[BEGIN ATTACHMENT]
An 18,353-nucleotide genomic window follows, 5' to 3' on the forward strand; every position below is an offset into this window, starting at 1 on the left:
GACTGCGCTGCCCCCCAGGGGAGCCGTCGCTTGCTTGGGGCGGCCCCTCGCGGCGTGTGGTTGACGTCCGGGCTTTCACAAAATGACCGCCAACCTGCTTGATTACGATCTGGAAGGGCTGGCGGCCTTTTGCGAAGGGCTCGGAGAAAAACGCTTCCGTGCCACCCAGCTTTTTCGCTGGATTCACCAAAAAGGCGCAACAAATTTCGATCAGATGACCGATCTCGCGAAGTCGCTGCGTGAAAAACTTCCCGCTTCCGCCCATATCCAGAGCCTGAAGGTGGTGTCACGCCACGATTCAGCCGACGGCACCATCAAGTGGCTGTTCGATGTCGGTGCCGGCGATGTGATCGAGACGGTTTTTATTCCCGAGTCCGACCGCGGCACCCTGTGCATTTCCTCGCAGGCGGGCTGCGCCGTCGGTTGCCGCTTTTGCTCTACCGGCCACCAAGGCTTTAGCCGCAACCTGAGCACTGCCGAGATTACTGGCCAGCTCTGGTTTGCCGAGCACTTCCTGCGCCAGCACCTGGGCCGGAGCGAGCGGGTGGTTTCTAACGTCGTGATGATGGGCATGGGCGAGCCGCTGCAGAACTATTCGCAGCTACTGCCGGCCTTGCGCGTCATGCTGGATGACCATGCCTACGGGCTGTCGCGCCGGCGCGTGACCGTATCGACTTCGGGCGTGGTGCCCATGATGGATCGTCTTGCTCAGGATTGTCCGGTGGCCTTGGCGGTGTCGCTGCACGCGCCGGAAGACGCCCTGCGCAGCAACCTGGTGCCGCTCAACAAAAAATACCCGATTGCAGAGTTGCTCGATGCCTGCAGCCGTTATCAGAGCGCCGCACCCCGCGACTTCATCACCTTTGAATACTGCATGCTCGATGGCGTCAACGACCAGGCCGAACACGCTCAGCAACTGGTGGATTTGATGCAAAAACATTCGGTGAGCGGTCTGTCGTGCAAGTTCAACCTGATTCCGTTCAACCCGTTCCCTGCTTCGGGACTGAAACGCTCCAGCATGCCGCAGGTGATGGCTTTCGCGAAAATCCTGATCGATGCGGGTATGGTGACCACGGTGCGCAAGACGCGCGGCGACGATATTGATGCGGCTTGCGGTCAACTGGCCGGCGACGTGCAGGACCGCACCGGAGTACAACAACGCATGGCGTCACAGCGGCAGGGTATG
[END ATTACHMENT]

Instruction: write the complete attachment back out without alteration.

An 18,353-nucleotide genomic window follows, 5' to 3' on the forward strand; every position below is an offset into this window, starting at 1 on the left:
GACTGCGCTGCCCCCCAGGGGAGCCGTCGCTTGCTTGGGGCGGCCCCTCGCGGCGTGTGGTTGACGTCCGGGCTTTCACAAAATGACCGCCAACCTGCTTGATTACGATCTGGAAGGGCTGGCGGCCTTTTGCGAAGGGCTCGGAGAAAAACGCTTCCGTGCCACCCAGCTTTTTCGCTGGATTCACCAAAAAGGCGCAACAAATTTCGATCAGATGACCGATCTCGCGAAGTCGCTGCGTGAAAAACTTCCCGCTTCCGCCCATATCCAGAGCCTGAAGGTGGTGTCACGCCACGATTCAGCCGACGGCACCATCAAGTGGCTGTTCGATGTCGGTGCCGGCGATGTGATCGAGACGGTTTTTATTCCCGAGTCCGACCGCGGCACCCTGTGCATTTCCTCGCAGGCGGGCTGCGCCGTCGGTTGCCGCTTTTGCTCTACCGGCCACCAAGGCTTTAGCCGCAACCTGAGCACTGCCGAGATTACTGGCCAGCTCTGGTTTGCCGAGCACTTCCTGCGCCAGCACCTGGGCCGGAGCGAGCGGGTGGTTTCTAACGTCGTGATGATGGGCATGGGCGAGCCGCTGCAGAACTATTCGCAGCTACTGCCGGCCTTGCGCGTCATGCTGGATGACCATGCCTACGGGCTGTCGCGCCGGCGCGTGACCGTATCGACTTCGGGCGTGGTGCCCATGATGGATCGTCTTGCTCAGGATTGTCCGGTGGCCTTGGCGGTGTCGCTGCACGCGCCGGAAGACGCCCTGCGCAGCAACCTGGTGCCGCTCAACAAAAAATACCCGATTGCAGAGTTGCTCGATGCCTGCAGCCGTTATCAGAGCGCCGCACCCCGCGACTTCATCACCTTTGAATACTGCATGCTCGATGGCGTCAACGACCAGGCCGAACACGCTCAGCAACTGGTGGATTTGATGCAAAAACATTCGGTGAGCGGTCTGTCGTGCAAGTTCAACCTGATTCCGTTCAACCCGTTCCCTGCTTCGGGACTGAAACGCTCCAGCATGCCGCAGGTGATGGCTTTCGCGAAAATCCTGATCGATGCGGGTATGGTGACCACGGTGCGCAAGACGCGCGGCGACGATATTGATGCGGCTTGCGGTCAACTGGCCGGCGACGTGCAGGACCGCACCGGAGTACAACAACGCATGGCGTCACAGCGGCAGGGTATG